A male owl can detect strangers and friends by the hooting sound they make. As nocturnal owls hoot during the night, diurnal owls can communicate with other members of their species during the daytime. So, it’s a perfectly normal thing to hear owls hooting and communicating with each other in the morning like crows, nuthatches, etc.
3. They are hunting
During the night, nocturnal owls hunt and feed themselves and their offspring. So, you can often hear them hooting at night. It’s one of the most common preying sounds that owls make. Sometimes, when the prey isn’t sufficient for the entire family, the owls might continue their preying activities during the daytime to ensure everyone’s well-fed.
But what about the diurnal owls? As nocturnal owls hunt and hoot at night, the diurnal owls make the same calls in the morning. Hooting is a sound that ensures that the diurnal owls are active and successfully carrying out the hunting process in the morning.
4. Hooting during the mating season
Although this varies depending on the continent, owls often begin their mate quest in the late winter. The males will call out to potential female mates while hooting through the day and nighttime.
Only interesting males will receive a response from the female, and she will only respond to males of the same species. The male will put on a performance and bring food to his mate as soon as he hears a female response.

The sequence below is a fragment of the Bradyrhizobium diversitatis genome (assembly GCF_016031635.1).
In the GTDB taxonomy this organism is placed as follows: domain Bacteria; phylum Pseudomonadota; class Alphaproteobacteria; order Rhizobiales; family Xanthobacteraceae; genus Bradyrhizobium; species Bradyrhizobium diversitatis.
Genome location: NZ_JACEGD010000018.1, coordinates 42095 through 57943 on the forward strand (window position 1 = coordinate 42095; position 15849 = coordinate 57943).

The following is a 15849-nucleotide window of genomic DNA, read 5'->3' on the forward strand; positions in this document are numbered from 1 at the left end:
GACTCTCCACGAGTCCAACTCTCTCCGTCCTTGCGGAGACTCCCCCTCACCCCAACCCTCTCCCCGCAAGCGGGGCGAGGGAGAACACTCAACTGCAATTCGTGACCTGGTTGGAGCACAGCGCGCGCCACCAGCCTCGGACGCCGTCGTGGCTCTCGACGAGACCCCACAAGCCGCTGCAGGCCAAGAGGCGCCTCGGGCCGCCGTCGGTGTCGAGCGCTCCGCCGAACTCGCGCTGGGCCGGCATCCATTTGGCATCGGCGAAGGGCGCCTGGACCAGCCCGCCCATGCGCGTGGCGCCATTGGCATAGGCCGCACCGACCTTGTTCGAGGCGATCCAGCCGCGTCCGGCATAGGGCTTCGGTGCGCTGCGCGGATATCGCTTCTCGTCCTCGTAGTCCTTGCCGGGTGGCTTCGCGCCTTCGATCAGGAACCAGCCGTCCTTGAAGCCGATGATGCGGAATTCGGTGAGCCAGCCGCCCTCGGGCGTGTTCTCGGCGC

The partners will preen at each other during their private times, which entails lots of Cooing. When owls preen, they stroke each other’s faces and heads with their beak. The sound that lovers produce is called cooing, which most people mistake for hooting.
5. Claiming territory during nesting
When two potential mates come across one another, it’s time to start looking for a home. Typically, the male will locate a territory and claim it. Then, in order to alert the female, he will coo and hoot. The female will show up, survey the area, and then select the actual nesting location.
Owls are excellent hunters, but they are terrible nest builders. Many owl species will consequently take over a nest that has been abandoned by birds and other animals of other species. Once the owl pair takes possession of the abandoned nest, they will cooperate to protect it and hoot to warn one another when predators are around.
6. They saw a predator
Owls are known for their wisdom and intelligence. When owls see a predator, they hoot to frighten the predator away and alert other animals to the potential threat. It is well known that some owl species prey on other owl species. For instance, Barred Owls will attack and consume Western Screech Owls, whereas Great Horned Owls will attack and consume Barred Owls.
The only predators of owls, who are at the top of the food chain, are other owl species. However, some predators may be drawn to injured owls, owl eggs, and baby owls.